I tried clicking your original link to see if you had the same problem as I had, but it didnt work Sad


crafts = love.
« Reply #444 on: August 13, 2006 02:19:48 PM »

If your repairs don't work, I seem to like the Viking machines. Plenty of options and features. 

« Reply #445 on: September 09, 2006 10:39:02 AM »

I tried searching this topic (hooray for THAT feature!) to see if this has been discussed at all, but I couldn't find it, so here goes:

The Big Lots around my area apparently have a huge surplus of singer heavy duty school model sew and serge sewing machines.  The ad says it can do the following: buttonholes, invisible blind hem, monograms, double seams, zippers, sew on buttons, darning, applique, zig-zag, basting, pin tucking, quilting and more.  It also has a professional serging stitch and you can buy an optional cutter. 

The price is $199 with a suggested MSRP of $449.  It's a 2006 model, factory sealed, and has a limited 25-year warranty.  There are also teacher and professional models available at various prices.

Does anyone have experience with this kind of thing?  I don't really need a new sewing machine, but I do want/need a serger.  Does this sound like a bad idea?  I'll do some more searching around.  I have until Tuesday, but I thought I would pass this on to the Craftster community because everyone here is so smart!  Grin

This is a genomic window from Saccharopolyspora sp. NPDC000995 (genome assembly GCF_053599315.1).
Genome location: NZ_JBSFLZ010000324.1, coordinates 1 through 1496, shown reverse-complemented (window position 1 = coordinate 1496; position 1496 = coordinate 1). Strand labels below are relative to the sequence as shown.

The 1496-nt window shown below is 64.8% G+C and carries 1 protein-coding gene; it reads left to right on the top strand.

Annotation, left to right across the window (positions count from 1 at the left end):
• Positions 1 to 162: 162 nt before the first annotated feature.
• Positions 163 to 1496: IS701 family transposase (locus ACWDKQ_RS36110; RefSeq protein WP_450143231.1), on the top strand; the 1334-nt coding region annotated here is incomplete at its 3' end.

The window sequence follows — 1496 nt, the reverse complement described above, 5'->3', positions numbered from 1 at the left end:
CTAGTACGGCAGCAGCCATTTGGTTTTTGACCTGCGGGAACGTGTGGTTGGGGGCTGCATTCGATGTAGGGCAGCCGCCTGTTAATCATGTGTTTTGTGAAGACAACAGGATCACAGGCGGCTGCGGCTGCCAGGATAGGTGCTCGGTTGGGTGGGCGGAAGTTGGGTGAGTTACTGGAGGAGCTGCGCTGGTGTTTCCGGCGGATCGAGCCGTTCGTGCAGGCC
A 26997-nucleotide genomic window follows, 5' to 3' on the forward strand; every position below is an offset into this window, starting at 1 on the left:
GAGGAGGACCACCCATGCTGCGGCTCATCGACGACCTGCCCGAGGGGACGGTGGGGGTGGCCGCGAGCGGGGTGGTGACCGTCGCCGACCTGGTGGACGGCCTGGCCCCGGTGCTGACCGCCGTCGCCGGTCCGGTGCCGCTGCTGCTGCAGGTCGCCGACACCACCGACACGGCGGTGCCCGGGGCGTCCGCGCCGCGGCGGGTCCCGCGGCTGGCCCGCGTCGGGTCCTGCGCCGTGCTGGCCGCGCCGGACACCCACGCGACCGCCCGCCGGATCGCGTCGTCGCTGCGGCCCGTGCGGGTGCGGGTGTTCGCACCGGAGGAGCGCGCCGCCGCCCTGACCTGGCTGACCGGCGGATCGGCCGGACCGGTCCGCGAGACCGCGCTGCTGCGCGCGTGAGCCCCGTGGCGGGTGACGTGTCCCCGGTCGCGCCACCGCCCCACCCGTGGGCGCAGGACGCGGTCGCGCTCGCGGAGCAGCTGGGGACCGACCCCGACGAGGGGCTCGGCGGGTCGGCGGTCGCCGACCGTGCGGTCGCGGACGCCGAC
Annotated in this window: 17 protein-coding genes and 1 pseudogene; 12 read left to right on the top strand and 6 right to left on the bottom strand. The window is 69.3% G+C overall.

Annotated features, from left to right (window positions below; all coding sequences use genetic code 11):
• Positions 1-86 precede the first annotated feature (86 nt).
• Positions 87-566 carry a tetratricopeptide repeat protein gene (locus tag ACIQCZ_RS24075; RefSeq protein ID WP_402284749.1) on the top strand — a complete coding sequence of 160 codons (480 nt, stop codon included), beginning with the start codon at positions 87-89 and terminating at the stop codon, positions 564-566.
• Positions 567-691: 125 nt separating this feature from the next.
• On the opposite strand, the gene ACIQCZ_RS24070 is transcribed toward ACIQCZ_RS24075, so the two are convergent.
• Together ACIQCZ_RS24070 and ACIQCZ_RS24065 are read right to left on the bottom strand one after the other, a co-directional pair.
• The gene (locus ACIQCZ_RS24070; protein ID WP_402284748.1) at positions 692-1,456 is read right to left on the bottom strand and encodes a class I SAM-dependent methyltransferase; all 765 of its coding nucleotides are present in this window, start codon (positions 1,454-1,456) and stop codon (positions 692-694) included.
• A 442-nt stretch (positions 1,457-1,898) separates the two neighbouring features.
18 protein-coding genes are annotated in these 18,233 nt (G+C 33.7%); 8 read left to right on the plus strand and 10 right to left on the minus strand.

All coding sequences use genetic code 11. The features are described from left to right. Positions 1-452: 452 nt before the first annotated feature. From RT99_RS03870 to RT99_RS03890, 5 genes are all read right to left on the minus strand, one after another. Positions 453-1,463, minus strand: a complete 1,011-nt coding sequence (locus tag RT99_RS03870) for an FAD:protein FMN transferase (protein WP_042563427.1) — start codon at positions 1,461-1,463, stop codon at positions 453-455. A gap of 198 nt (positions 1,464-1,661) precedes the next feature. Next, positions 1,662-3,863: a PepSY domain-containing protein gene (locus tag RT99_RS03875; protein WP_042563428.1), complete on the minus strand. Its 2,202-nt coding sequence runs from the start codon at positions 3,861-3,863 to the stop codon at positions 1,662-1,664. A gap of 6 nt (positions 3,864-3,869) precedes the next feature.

« Reply #446 on: September 18, 2006 11:46:15 AM »

So this is clearly too late for you, but I thought I'd pass on what info. I know/ have heard.

My mom was looking into a new sewing machine recently.  The local Hancocks was going to be having a truckload sale of "school model" sew and serge machines--sounds like what your Big Lots had.  She wanted to make sure that the local Singer repairman would still work on it, so she went in to talk to him about it and get his two cents.

He said the idea of a "school model" machine is a little ridiculous.  Neither Singer, nor any other company, makes a "school model."  They make many models, but none are specifically designated for school. 

Additionally, he said he would be concerned about how long the machine had been sitting on a shelf/in a truck.  A lot of the newer machine are "self-oiled" (something I know nothing about), but if they sit idle too long, the oil can gum up and the machine can freeze.  Of course, you'll have no idea until after you buy and attempt to use the machine.